Let's say you're doing quant questions for the GMAT and you encounter a diagram that looks like a square - but is it really a square? If it doesn't explicitly say it's a square in the question, can you safely assume it is or not?
Guessing at what you can or cannot assume for a diagram can take a lot of time and energy. It can also be confusing and frustrating when you're trying to solve practice problems efficiently! Don't worry, though! :D Here, you'll find information about what you can and cannot safely assume is true for diagrams on the GMAT. :)
Important note: What you can and cannot assume will depend on the type of practice problem you're doing. Diagrams in Data Sufficiency questions will have different assumptions than diagrams in Problem Solving questions on the GMAT.
Things you can comfortably assume for DS and PS questions:
1. Any line or line segment that is drawn to look straight is straight. This means there is no hidden bend or curve to the figure. It it looks straight, rest assured that it is straight! In addition, if points lie on the line (For example, a line goes through points A, B, and C) then you can say that those points are "collinear" or that they lie on the same straight line. Be careful, though: this doesn't mean a given line or segment is horizontal or vertical.
2. Any information given in the question prompt is in the diagram. If information about the figure is given in the question prompt (lengths, angles, etc), then you can assume this is reflected in the diagram.
3. If a given figure is named (For example, Figure A is a rectangle) you can assume the figure has all the properties of that type of shape. This means it’s important to know the theorems and the defined properties of shapes. You should know what it means if something is an equilateral triangle or a rhombus, so brush up on your geometry rules! In addition, if you're told that a figure is a polygon - you can assume that it is a closed shape and a convex shape.
Things you can assume for DS questions only
1. The diagram is not drawn to scale. The diagram will only reflect what's written in the question prompt. It will not necessarily reflect the information that's given in the two statements. For example, if we're told that ABCD is a parallelogram in the question prompt, then the diagram will reflect this. However, if Statement 1 for the practice problem says angle ABC is 80 degrees, then it might not be accurately represented in the diagram.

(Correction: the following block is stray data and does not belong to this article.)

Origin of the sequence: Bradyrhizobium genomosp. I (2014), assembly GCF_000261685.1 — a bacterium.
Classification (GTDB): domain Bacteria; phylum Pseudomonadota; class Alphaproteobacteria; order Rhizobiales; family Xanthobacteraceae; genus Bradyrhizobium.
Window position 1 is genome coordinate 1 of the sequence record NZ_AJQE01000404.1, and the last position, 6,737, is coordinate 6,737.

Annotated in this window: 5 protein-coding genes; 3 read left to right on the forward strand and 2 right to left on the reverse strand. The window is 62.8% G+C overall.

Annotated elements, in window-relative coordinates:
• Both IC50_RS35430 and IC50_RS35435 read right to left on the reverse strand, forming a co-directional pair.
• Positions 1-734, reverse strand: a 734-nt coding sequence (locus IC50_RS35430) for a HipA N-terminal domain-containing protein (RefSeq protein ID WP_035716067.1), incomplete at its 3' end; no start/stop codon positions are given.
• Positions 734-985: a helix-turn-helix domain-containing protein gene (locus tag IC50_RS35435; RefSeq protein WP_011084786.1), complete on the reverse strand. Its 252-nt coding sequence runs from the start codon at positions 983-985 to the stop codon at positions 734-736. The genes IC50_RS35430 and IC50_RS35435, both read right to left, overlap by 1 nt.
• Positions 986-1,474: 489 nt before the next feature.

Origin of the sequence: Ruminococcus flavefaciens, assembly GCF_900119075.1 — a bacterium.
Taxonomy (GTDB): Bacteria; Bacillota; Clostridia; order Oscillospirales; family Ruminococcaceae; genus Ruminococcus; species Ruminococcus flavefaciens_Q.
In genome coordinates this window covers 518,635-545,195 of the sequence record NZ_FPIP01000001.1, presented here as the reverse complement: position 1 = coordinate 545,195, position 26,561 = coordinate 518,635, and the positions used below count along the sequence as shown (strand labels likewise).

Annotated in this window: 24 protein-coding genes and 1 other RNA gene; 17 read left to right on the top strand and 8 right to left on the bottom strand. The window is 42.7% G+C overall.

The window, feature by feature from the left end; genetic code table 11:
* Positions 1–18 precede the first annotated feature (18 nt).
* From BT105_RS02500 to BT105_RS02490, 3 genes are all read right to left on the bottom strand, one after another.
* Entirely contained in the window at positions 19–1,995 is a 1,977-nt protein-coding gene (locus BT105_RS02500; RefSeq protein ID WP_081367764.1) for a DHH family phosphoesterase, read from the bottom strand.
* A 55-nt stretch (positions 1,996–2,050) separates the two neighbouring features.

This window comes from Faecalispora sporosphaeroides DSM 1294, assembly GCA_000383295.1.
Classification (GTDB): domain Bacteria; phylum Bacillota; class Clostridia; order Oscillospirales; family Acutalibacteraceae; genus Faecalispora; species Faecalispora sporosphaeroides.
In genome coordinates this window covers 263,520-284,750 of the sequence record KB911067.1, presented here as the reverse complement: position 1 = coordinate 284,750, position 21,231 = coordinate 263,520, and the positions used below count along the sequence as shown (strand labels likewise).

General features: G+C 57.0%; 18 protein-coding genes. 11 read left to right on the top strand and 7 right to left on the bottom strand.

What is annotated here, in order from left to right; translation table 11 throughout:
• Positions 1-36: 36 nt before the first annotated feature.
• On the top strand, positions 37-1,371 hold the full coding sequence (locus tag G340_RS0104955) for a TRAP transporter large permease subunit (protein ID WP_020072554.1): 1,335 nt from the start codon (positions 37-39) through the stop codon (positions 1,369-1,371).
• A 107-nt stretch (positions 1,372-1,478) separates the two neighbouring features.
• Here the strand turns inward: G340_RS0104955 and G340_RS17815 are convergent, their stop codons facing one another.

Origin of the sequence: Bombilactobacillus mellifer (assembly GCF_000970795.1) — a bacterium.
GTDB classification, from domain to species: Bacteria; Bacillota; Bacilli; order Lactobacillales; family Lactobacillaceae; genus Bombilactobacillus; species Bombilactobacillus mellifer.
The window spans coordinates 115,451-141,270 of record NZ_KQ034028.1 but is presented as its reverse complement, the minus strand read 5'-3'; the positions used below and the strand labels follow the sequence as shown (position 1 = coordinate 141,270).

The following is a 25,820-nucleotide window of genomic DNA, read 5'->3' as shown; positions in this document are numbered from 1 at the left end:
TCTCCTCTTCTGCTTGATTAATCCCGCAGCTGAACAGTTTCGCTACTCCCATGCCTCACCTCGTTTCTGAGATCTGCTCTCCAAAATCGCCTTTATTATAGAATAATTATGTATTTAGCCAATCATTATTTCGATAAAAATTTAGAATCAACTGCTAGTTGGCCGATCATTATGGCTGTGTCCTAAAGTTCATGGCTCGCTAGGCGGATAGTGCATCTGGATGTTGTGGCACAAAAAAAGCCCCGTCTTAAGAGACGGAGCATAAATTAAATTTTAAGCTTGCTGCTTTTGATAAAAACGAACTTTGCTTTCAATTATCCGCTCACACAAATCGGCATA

Things you can assume for PS questions only
1. Most figures are drawn to scale. Diagrams on GMAT Problem Solving questions are basically drawn to scale. The only time that this isn't true is if there is a note that says "Diagram not drawn to scale" or "Diagram not necessarily to scale". If you do see a note like that then you can't really conclude a lot about how a figure looks. However, if there is no disclaimer - then you have a diagram that's drawn to scale. :) However, drawn to scale only means that it is drawn as accurately as possible. It does not mean that the diagrams are drawn 100% perfectly and accurately. Allow me to explain more below:
- Even though the diagram is drawn to scale (which is really useful overall!) - you cannot assume exact angle measurements, exact line lengths, or whether a pair of lines is parallel or perpendicular. You can only visually approximate those things.
For example, the diagram above definitely looks like a square. However, none of the angles are actually 90 degrees and the sides aren't all the same length. Therefore, it's not actually a square. However, we can visually approximate and assume that these angles and lengths are similar for the purposes of a PS question - estimating this information will allow us to eliminate answer choices and verify whether an answer is in a reasonable range. In other words, these diagrams are useful when you are approximating, but not necessarily when you need a true, exact answer. :)
Things you should never assume for DS and PS questions:
1. Lines are parallel or perpendicular. Even if the lines look parallel or perpendicular, you cannot assume either on the GMAT unless it explicitly says in the question or diagram. For example, the question prompt will have the "//" symbol for parallel, the square symbol in the corner for a 90 degree angle between lines, or the "perpendicular" symbol. If they're present, then you can use all of the special geometry theorems that work for parallel or perpendicular lines. :D
For example, these two lines above look parallel. However - they aren't! They're actually 1/10 of 1 degree off of parallel - and that means that they are not. Therefore, you would not be able to use any of the special properties or theorems for parallel lines even though the lines appear to be parallel.
2. Exact measurements for lengths or angles. For example, you can't assume an angle is a right angle unless the diagram is marked with the square symbol in the corner or you're told that the diagram is a specific shape that has right angles. Similar to parallel and perpendicular lines, you can only use the geometry properties for right angles if it is actually a right angle. It will not work for an angle that is "almost a right angle" or an angle that "looks like a right angle". In addition, lengths may not be the same even if they look the same.
For more information about what you can and cannot assume on GMAT diagrams and some example problems, please refer to our blog posts about it! :)
- GMAT Trick: "Drawn as Accurately as Possible" - This blog post specifically discusses PS problems and the diagram assumptions you're allowed to make for those particular questions.
- GRE Geometry Diagram Assumptions - This particular blog post mentions the GRE, but the same logic applies to the diagrams in GMAT DS questions. :D
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